Prolonged Standing Just as Bad as Sitting

New research, which was published in Human Factors, is suggesting that prolonged standing at a job can have the same health detriments as sitting for long periods of time. Millions of Americans have to stand for over 75 percent of their job, and prolonged standing puts you at risk for fatigue, leg cramps, and backaches, which are also impacting job performance. Not only are the adverse effects of standing for long periods of time bad for work, but they are also causing significant discomfort for people, and this is leading them to seek out doctors and chiropractors to help them relieve the symptoms. The new study is suggesting that people who stand for long periods of time are risking muscle fatigue, which can be chronic and have severe health consequences.

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The lead researcher of the study was María Gabriela García, a PhD candidate in the Department of Health Sciences and Technology at ETH Zürich. Garcia explained how the musculoskeletal implications that are work-related are a burden on the workers as well as the company and society. The long-term muscle fatigue caused by standing has not gotten as much attention as the prolonged health detriments of sitting. Garcia and her research team asked participants in two different age groups to simulate standing work for five-hour long periods. The participants were allowed to take one 30-minute lunch and brief seated rests in between. The study found that there was long-term fatigue following the five-hour workday, even when regular breaks were included. The adverse symptoms had stayed with the participants for at least 30 minutes after the seated recovery period. The study also found that the group ages 18 to 30 were just as like to experience the long-lasting fatigue as those who were above age 50.

The long-lasting fatigue from standing can be present without being perceived according to Garcia. The work schedules for standing work are not that adequate at helping prevent the fatigue from setting in, and the accumulation of this muscle fatigue can do significant damage to the musculoskeletal system. This can result in musculoskeletal disorders and back pain, which impacts the quality of life of the worker, and that hinders work performance and ability. There is also the issue of the musculoskeletal issues causing a worker to end up getting hurt on the job, which means that if the injury occurred as a result of the job, then the company would have to pay worker’s compensation, and that also is a huge expense for the company.

The best thing that workers can do is practice safe and ergonomic standing, especially if the standing for work is more than half of the work day. This usually involves putting one foot up on a box or other object so that both feet are not completely on the ground. Keeping one foot higher than the other can help prevent back problems. It is also a good idea that during breaks, the workers stretch out to stay limber, including doing exercises that promote leg circulation, and also exercises that focus on stretching out the back. The workers also need to make sure they are taking breaks when they need to, although this can be difficult if in a warehouse environment, but it’s important that accommodations be made so that the workers are not injuring themselves while on the job.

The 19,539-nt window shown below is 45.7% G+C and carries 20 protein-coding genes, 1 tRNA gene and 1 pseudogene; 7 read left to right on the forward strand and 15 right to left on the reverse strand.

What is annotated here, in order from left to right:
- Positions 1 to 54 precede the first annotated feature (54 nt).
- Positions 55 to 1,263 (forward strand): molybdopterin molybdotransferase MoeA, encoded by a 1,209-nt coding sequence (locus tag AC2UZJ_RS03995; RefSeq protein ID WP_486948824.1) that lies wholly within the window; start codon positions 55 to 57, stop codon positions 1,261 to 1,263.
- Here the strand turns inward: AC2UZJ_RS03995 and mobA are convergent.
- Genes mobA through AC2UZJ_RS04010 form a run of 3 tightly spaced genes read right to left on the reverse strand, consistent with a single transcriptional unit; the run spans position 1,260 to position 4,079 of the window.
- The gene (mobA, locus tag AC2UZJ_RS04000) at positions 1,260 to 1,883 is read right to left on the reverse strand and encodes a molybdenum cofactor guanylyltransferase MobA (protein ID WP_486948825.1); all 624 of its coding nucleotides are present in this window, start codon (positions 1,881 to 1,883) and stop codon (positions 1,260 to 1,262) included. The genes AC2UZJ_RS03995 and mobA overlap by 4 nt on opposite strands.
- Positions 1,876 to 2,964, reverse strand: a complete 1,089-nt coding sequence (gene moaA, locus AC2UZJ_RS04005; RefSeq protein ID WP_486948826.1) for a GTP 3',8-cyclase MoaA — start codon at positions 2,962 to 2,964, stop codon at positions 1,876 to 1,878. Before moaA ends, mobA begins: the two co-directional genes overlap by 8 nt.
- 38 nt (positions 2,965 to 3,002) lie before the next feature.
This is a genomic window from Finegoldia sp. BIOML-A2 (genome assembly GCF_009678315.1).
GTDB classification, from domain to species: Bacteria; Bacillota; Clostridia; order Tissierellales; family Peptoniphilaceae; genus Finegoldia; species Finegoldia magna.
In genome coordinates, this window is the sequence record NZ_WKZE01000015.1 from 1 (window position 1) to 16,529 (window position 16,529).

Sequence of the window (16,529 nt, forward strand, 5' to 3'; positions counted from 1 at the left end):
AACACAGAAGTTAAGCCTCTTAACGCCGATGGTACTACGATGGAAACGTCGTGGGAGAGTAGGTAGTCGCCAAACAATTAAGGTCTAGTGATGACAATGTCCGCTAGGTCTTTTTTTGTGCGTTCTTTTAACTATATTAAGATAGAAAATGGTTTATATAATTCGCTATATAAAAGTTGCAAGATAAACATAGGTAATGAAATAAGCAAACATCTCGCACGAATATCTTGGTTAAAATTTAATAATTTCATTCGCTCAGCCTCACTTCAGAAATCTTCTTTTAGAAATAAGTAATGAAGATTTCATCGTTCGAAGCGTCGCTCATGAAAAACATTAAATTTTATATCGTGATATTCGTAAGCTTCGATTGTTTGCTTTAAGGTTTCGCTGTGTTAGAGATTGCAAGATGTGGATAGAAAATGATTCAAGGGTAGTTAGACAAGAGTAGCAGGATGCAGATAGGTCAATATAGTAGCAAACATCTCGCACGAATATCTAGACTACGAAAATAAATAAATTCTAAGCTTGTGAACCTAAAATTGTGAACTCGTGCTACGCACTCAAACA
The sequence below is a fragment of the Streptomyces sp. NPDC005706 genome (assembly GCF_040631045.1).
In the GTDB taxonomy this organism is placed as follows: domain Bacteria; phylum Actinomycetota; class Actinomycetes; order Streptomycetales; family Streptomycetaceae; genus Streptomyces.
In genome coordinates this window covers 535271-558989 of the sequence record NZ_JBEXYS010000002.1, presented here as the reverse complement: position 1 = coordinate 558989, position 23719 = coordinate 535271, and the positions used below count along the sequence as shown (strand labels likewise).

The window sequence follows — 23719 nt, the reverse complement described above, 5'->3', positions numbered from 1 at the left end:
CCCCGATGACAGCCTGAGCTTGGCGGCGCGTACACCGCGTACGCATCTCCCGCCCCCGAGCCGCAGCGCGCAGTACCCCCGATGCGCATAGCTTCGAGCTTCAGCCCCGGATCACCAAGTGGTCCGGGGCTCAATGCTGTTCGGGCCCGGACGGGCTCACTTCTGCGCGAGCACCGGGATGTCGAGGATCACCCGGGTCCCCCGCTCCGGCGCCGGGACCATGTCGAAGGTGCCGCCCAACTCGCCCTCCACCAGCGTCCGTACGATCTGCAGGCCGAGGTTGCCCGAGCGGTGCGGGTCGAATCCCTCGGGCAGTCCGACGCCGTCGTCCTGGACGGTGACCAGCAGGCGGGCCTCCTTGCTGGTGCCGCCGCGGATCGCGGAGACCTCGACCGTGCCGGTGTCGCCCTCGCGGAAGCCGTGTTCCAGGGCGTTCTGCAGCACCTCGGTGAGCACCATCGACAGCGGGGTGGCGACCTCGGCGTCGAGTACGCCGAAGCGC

The employers also need to make sure they are following all rules of the Americans with Disabilities Act, which means if someone does already have a medical issue, that sitting down and not always standing can be something the employer can help provide for the worker. The most important thing to remember is that you know when your feeling fatigued or worn out, so it’s important to always see a doctor at the first signs of a medical issue, such as a back problem. There are braces out there you can wear under your clothes to help your back, along with other types of supportive devices, so you should not feel afraid to seek out these products if you are having a back issue.




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jeanne@gazettereview.com'
Jeanne Rose
Jeanne Rose lives in Cincinnati, Ohio, and has been a freelance writer since 2010. She took Allied Health in vocational school where she earned her CNA/PCA, and worked in a hospital for 3 years. Jeanne enjoys writing about science, health, politics, business, and other topics as well.

1 COMMENT

  1. This potential catch 22 situation with prolonged standing is exactly why we created Topo – The Not Flat Standing Desk Mat. The calculated terrain is designed to drive more movement at your standing desk, so instead of prolonged standing, you have lots of movement between different postures and positions.

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